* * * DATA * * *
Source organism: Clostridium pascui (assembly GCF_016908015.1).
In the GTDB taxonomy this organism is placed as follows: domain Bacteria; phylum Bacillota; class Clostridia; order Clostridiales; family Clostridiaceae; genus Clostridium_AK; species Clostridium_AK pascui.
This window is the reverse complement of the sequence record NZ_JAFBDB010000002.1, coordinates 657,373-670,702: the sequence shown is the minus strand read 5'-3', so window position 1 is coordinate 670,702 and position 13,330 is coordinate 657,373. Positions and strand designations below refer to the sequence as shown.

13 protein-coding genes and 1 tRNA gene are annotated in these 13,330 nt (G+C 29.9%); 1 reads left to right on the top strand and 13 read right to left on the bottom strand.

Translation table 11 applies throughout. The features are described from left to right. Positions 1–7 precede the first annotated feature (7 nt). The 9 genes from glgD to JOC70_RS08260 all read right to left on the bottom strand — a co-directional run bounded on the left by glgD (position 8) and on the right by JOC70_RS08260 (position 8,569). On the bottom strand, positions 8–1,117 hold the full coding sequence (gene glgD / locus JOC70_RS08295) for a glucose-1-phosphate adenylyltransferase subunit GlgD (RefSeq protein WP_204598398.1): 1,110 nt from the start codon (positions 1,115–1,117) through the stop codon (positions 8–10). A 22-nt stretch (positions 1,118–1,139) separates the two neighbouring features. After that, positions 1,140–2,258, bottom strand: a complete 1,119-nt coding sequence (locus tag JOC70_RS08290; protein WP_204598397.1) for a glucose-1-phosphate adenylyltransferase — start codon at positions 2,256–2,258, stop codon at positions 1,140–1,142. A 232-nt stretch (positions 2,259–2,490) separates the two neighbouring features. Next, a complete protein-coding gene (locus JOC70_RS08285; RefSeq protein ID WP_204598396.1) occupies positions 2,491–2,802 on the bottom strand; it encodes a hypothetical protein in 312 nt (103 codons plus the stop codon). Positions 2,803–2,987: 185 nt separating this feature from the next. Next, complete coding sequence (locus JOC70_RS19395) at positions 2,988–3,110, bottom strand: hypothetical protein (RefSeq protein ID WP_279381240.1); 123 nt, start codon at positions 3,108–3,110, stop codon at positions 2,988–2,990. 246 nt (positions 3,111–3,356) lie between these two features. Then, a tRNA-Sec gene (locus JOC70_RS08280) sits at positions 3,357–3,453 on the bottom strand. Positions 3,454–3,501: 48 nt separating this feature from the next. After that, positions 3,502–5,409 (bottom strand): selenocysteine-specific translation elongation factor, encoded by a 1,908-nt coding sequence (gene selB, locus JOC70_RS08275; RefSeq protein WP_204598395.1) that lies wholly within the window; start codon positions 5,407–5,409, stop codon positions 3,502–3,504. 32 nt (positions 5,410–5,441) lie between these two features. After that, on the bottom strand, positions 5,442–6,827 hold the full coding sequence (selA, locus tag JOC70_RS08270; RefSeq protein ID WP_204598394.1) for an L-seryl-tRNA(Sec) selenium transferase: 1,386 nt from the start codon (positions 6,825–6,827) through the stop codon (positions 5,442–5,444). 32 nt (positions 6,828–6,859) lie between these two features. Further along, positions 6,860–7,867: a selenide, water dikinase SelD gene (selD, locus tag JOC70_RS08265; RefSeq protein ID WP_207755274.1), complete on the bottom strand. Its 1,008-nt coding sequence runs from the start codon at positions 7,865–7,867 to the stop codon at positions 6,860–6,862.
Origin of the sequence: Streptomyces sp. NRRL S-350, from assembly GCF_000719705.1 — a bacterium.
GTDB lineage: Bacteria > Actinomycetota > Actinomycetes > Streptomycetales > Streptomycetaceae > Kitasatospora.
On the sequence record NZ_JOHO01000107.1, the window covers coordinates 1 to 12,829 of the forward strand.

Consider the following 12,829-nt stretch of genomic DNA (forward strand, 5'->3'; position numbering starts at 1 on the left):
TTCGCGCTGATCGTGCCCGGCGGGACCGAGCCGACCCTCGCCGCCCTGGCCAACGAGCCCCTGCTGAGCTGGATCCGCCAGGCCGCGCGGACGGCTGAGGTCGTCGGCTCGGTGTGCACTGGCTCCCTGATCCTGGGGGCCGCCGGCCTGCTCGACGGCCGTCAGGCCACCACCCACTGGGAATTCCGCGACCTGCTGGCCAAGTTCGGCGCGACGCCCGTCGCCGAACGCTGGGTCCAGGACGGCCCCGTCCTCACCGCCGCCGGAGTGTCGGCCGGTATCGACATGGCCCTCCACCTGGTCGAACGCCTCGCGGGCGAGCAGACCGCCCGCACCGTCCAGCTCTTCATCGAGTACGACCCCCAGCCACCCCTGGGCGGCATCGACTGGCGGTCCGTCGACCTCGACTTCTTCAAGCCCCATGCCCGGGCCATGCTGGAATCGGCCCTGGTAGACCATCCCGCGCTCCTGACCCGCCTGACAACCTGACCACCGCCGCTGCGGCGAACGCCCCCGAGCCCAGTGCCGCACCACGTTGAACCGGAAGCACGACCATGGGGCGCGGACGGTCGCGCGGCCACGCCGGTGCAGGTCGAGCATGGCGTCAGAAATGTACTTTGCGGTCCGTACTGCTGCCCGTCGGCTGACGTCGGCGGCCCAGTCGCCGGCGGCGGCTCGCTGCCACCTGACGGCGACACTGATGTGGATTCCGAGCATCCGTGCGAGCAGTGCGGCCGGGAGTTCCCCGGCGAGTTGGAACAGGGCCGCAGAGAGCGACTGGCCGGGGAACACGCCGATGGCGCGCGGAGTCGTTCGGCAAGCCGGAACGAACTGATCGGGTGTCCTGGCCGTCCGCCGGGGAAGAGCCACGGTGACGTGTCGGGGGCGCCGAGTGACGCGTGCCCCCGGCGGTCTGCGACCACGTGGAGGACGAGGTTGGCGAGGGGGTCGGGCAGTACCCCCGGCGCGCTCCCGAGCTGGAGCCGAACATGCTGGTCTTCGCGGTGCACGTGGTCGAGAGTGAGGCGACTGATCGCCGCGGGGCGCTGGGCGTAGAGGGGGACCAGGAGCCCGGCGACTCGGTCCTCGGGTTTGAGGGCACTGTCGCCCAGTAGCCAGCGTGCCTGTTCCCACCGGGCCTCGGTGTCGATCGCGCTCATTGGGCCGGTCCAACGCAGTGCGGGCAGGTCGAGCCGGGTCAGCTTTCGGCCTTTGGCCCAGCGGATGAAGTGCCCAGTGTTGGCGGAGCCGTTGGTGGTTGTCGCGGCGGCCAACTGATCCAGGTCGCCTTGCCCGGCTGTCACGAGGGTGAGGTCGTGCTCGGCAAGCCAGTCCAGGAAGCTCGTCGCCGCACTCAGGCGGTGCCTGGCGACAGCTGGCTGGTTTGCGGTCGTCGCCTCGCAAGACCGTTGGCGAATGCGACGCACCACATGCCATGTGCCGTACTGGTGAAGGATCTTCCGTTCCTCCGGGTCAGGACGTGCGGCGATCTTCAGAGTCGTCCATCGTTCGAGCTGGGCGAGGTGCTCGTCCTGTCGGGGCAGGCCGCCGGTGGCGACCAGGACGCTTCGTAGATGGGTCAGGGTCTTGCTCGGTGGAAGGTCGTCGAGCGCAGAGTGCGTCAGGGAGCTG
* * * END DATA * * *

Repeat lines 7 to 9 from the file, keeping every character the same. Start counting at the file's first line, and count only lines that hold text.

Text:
GTDB lineage: Bacteria > Actinomycetota > Actinomycetes > Streptomycetales > Streptomycetaceae > Kitasatospora.
On the sequence record NZ_JOHO01000107.1, the window covers coordinates 1 to 12,829 of the forward strand.

Consider the following 12,829-nt stretch of genomic DNA (forward strand, 5'->3'; position numbering starts at 1 on the left):